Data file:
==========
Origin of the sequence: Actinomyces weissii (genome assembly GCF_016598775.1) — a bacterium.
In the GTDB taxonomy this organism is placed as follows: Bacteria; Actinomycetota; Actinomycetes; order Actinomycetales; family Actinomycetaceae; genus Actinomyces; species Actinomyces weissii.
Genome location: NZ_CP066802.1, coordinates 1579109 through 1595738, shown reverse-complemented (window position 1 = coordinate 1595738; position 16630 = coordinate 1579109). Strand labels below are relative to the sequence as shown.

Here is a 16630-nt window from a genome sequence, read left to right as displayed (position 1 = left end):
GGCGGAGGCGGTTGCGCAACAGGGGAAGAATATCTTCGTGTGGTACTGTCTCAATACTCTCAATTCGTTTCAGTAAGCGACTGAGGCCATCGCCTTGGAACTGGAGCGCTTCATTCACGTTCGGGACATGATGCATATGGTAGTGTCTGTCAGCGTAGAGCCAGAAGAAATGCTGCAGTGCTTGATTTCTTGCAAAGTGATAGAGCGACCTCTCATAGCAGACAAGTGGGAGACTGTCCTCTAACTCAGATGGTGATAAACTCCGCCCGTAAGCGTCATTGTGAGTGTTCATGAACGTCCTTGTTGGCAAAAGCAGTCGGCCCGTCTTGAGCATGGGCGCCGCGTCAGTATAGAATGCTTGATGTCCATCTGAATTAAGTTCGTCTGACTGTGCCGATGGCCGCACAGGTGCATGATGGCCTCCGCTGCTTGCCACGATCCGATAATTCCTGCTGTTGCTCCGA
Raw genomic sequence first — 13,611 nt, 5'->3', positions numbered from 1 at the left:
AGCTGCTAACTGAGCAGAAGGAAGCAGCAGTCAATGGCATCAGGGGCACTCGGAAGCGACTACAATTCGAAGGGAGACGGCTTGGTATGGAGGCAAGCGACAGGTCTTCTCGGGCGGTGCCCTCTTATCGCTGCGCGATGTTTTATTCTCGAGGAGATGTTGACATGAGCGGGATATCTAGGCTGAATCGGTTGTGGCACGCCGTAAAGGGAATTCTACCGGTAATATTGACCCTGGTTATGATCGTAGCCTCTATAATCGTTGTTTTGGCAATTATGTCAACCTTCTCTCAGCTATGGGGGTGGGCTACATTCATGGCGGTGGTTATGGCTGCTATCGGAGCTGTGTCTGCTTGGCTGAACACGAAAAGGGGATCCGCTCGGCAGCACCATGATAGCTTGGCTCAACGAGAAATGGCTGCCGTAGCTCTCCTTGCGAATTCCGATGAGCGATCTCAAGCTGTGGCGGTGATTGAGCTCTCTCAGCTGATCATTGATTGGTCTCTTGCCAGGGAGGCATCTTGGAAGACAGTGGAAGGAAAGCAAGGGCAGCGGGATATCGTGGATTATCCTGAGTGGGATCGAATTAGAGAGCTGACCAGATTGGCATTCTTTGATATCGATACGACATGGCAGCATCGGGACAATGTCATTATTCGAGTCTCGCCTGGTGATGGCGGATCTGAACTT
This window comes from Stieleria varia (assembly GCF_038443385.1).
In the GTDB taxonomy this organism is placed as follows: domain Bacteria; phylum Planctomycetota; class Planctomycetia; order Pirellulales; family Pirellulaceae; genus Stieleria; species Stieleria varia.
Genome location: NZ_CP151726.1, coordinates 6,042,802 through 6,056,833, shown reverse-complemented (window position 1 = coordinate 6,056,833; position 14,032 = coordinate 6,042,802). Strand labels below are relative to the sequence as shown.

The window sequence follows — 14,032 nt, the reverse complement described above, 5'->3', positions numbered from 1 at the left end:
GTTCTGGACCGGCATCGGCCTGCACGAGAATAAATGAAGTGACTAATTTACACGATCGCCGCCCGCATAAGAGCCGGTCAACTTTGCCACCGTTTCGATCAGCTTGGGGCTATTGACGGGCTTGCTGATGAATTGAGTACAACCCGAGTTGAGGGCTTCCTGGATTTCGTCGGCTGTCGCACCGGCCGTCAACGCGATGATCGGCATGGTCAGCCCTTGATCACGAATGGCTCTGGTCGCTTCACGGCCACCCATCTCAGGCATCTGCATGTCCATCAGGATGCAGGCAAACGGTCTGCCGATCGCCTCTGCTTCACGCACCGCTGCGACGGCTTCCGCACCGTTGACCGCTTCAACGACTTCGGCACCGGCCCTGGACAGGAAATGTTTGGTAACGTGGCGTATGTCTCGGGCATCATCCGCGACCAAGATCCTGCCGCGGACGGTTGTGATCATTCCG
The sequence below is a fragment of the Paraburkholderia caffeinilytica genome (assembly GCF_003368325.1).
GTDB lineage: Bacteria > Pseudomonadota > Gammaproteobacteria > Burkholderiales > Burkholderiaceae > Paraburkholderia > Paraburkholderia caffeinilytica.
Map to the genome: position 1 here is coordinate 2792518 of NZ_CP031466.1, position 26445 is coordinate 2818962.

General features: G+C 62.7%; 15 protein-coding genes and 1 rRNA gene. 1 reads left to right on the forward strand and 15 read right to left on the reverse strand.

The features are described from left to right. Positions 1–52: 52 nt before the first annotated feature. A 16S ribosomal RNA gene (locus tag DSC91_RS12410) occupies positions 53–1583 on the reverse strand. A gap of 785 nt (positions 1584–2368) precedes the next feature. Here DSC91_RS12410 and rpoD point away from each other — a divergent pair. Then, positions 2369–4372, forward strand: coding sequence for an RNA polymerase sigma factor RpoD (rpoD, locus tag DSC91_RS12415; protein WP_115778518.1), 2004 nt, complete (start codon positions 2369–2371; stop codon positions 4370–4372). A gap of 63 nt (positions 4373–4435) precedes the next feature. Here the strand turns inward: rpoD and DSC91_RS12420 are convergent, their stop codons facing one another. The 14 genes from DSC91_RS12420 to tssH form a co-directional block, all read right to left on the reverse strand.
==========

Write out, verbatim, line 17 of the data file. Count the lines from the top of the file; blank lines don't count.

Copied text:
The features are described from left to right. Positions 1–52: 52 nt before the first annotated feature. A 16S ribosomal RNA gene (locus tag DSC91_RS12410) occupies positions 53–1583 on the reverse strand. A gap of 785 nt (positions 1584–2368) precedes the next feature. Here DSC91_RS12410 and rpoD point away from each other — a divergent pair. Then, positions 2369–4372, forward strand: coding sequence for an RNA polymerase sigma factor RpoD (rpoD, locus tag DSC91_RS12415; protein WP_115778518.1), 2004 nt, complete (start codon positions 2369–2371; stop codon positions 4370–4372). A gap of 63 nt (positions 4373–4435) precedes the next feature. Here the strand turns inward: rpoD and DSC91_RS12420 are convergent, their stop codons facing one another. The 14 genes from DSC91_RS12420 to tssH form a co-directional block, all read right to left on the reverse strand.